An important part of being an entrepreneur, either in an established or new business, is the ability to take advantage of opportunities that present themselves. These can manifest in various guises; such as making a bid for those empty business premises that would be a good replacement for your current warehouse. Maybe someone is auctioning equipment in really good condition which you could pick up at a much reduced price on new; or you may want to take advantage of those significant discounts you can get when you buy stock in bulk. If a business needs to act quickly, whatever the requirement, it needs an easily accessible source of funding; a bridging loan can provide that.
A short term solution
A bridging loan is a short term lending option until a longer term solution presents itself. Because of this interest rates are set higher than those applied to more common forms of high street finance and collateral is normally required; usually a charge on property or land is taken out by the lender. In addition, repayment terms are usually shorter;
3 to 12 months generally, although that can be extended in certain circumstances.
Purpose of a bridging loan
One of the most common non-commercial uses of bridging loans is to enable a person who is moving house to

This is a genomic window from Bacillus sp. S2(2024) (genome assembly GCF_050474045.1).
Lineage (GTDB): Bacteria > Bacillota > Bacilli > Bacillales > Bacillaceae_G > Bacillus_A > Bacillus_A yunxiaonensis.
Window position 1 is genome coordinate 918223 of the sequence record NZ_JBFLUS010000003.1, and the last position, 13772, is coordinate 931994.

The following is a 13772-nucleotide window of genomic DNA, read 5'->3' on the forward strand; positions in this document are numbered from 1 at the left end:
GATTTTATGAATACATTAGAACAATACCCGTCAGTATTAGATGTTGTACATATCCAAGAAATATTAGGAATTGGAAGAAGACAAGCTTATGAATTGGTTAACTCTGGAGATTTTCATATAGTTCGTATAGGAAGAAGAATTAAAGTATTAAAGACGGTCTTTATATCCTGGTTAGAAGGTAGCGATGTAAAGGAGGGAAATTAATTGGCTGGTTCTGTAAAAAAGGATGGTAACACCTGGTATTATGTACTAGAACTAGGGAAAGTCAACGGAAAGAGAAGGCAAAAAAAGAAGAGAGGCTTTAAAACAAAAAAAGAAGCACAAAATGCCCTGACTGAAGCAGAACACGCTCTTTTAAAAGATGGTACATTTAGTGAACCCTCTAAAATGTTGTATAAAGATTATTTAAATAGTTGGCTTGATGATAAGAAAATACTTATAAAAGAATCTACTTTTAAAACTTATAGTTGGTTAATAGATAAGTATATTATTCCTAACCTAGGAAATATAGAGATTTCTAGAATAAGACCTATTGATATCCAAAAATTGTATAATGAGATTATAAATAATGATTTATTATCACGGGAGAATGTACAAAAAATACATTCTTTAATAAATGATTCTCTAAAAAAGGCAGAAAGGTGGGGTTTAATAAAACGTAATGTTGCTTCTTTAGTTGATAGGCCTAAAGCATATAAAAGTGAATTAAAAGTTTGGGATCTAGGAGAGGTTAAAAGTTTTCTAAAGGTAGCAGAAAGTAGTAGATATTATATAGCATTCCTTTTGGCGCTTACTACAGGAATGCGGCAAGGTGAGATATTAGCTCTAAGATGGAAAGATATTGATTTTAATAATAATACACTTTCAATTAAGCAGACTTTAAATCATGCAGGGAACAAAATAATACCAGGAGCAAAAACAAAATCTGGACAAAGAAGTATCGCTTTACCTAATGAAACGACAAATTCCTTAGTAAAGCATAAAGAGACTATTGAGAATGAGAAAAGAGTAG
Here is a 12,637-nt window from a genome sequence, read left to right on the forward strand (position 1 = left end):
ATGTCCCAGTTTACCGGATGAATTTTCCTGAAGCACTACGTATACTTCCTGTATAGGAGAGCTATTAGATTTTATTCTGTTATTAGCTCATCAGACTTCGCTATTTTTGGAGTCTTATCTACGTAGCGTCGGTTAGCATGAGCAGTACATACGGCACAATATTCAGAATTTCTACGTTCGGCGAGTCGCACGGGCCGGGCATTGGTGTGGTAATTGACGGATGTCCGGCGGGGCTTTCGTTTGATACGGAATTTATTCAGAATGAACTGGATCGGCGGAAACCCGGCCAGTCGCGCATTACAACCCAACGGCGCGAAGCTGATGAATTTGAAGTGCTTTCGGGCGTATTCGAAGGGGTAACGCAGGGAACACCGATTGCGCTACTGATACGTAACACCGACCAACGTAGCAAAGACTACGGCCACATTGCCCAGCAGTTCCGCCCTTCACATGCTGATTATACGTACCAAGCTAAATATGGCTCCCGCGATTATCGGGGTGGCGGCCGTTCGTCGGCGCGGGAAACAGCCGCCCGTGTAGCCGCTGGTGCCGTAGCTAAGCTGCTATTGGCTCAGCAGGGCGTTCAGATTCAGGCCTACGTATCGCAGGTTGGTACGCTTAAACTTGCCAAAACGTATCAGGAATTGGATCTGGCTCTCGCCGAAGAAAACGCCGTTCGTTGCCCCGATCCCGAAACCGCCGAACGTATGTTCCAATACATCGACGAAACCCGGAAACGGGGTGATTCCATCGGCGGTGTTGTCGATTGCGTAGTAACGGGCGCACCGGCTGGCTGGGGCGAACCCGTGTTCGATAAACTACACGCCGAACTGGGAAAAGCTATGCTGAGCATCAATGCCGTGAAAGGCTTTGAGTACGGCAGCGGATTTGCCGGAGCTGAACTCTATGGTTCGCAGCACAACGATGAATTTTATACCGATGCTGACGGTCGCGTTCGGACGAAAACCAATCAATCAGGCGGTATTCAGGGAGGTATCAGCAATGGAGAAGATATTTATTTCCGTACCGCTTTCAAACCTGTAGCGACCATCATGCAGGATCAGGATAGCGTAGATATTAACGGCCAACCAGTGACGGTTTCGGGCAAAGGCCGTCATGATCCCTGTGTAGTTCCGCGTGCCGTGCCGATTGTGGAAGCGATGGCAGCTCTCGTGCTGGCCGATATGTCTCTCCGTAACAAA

purchase a new property whilst their existing property is sold; once it is sold the bridging loan is repaid with money from the sale. Commercial bridging loans work in a similar way. Suppose you want to reap the rewards of buying stock in huge quantities to get the maximum discount available but don’t have sufficient working capital to fund the transaction; a bridging loan can be an ideal solution and is repaid as the stock is sold on to repay the loan. Providing you have told the lender what you are using the loan for, and it is legal, you can use a bridging loan for almost anything, including:
- As a source of working capital;
- Increasing cash flow;
- Preventing or stopping repossession;
- Buying property, land or goods at auction where an immediate deposit is required plus the balance, usually within 28 days;
- Property development or refurbishment; and
- Buy-to-let; a very common reason.
Obtaining a bridging loan
Whilst businesses are free to source their own bridging loan by searching the Internet for providers, or perhaps finding lenders who operate in their sector by looking in trade magazines, there may be advantages to using a broker. Brokers, look at your requirements and general circumstances, and are likely to know where the most promising options for bridging loan finance lie.
Although each bridging loan is different the basic qualification conditions are fairly standard. Applicants must usually:
- Be over 18 years of age;
- Be a UK Ltd company, Limited Liability Partnership, Ordinary Partnership, or Sole Trader;
- Have been trading at least 12 months.
Lenders will want to examine aspects of the business. This will vary from lender to lender and the repayment period and size of the loan will have a bearing. Businesses should be ready to furnish the following; not all things listed may be required and the list is not exhaustive in any case: